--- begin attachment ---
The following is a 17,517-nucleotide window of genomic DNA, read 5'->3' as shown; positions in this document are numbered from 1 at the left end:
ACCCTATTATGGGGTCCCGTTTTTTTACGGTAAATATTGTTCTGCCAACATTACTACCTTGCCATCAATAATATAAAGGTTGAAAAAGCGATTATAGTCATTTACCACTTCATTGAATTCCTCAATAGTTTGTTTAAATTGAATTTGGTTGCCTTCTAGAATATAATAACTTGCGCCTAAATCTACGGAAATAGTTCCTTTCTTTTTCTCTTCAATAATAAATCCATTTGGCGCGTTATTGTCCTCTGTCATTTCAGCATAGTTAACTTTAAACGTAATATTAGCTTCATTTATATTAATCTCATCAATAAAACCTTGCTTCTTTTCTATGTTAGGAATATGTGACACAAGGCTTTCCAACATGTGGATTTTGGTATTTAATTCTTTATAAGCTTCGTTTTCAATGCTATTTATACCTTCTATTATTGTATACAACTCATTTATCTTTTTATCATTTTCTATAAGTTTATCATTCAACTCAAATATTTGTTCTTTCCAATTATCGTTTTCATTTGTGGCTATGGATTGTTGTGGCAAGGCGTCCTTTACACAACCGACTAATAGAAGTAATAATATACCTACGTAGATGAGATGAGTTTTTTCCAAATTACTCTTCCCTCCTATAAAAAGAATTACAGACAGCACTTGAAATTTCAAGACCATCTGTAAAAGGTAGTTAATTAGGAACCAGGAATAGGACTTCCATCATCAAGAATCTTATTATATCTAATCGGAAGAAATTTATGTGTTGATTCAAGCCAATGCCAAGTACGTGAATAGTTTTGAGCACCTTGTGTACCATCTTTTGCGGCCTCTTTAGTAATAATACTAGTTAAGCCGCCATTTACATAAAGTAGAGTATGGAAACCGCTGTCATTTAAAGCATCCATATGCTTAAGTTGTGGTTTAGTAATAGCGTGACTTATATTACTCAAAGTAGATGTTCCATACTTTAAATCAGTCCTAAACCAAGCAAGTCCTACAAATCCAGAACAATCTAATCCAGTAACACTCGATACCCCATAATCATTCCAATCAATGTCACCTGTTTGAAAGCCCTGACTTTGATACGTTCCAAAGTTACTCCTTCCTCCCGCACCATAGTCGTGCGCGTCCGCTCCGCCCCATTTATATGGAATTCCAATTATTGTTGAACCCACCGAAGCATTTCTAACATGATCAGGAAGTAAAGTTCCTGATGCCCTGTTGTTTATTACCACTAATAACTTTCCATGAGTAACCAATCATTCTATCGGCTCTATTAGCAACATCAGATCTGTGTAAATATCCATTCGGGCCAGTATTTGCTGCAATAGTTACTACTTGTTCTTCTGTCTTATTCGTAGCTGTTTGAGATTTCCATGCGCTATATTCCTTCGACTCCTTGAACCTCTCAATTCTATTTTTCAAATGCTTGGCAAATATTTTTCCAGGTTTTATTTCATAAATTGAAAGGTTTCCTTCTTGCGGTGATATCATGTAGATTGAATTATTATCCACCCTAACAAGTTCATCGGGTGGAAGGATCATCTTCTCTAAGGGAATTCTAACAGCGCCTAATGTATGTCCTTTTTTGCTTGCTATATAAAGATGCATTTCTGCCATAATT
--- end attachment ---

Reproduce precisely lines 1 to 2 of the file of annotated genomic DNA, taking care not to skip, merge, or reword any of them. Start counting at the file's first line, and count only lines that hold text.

The following is a 17,517-nucleotide window of genomic DNA, read 5'->3' as shown; positions in this document are numbered from 1 at the left end:
ACCCTATTATGGGGTCCCGTTTTTTTACGGTAAATATTGTTCTGCCAACATTACTACCTTGCCATCAATAATATAAAGGTTGAAAAAGCGATTATAGTCATTTACCACTTCATTGAATTCCTCAATAGTTTGTTTAAATTGAATTTGGTTGCCTTCTAGAATATAATAACTTGCGCCTAAATCTACGGAAATAGTTCCTTTCTTTTTCTCTTCAATAATAAATCCATTTGGCGCGTTATTGTCCTCTGTCATTTCAGCATAGTTAACTTTAAACGTAATATTAGCTTCATTTATATTAATCTCATCAATAAAACCTTGCTTCTTTTCTATGTTAGGAATATGTGACACAAGGCTTTCCAACATGTGGATTTTGGTATTTAATTCTTTATAAGCTTCGTTTTCAATGCTATTTATACCTTCTATTATTGTATACAACTCATTTATCTTTTTATCATTTTCTATAAGTTTATCATTCAACTCAAATATTTGTTCTTTCCAATTATCGTTTTCATTTGTGGCTATGGATTGTTGTGGCAAGGCGTCCTTTACACAACCGACTAATAGAAGTAATAATATACCTACGTAGATGAGATGAGTTTTTTCCAAATTACTCTTCCCTCCTATAAAAAGAATTACAGACAGCACTTGAAATTTCAAGACCATCTGTAAAAGGTAGTTAATTAGGAACCAGGAATAGGACTTCCATCATCAAGAATCTTATTATATCTAATCGGAAGAAATTTATGTGTTGATTCAAGCCAATGCCAAGTACGTGAATAGTTTTGAGCACCTTGTGTACCATCTTTTGCGGCCTCTTTAGTAATAATACTAGTTAAGCCGCCATTTACATAAAGTAGAGTATGGAAACCGCTGTCATTTAAAGCATCCATATGCTTAAGTTGTGGTTTAGTAATAGCGTGACTTATATTACTCAAAGTAGATGTTCCATACTTTAAATCAGTCCTAAACCAAGCAAGTCCTACAAATCCAGAACAATCTAATCCAGTAACACTCGATACCCCATAATCATTCCAATCAATGTCACCTGTTTGAAAGCCCTGACTTTGATACGTTCCAAAGTTACTCCTTCCTCCCGCACCATAGTCGTGCGCGTCCGCTCCGCCCCATTTATATGGAATTCCAATTATTGTTGAACCCACCGAAGCATTTCTAACATGATCAGGAAGTAAAGTTCCTGATGCCCTGTTGTTTATTACCACTAATAACTTTCCATGAGTAACCAATCATTCTATCGGCTCTATTAGCAACATCAGATCTGTGTAAATATCCATTCGGGCCAGTATTTGCTGCAATAGTTACTACTTGTTCTTCTGTCTTATTCGTAGCTGTTTGAGATTTCCATGCGCTATATTCCTTCGACTCCTTGAACCTCTCAATTCTATTTTTCAAATGCTTGGCAAATATTTTTCCAGGTTTTATTTCATAAATTGAAAGGTTTCCTTCTTGCGGTGATATCATGTAGATTGAATTATTATCCACCCTAACAAGTTCATCGGGTGGAAGGATCATCTTCTCTAAGGGAATTCTAACAGCGCCTAATGTATGTCCTTTTTTGCTTGCTATATAAAGATGCATTTCTGCCATAATT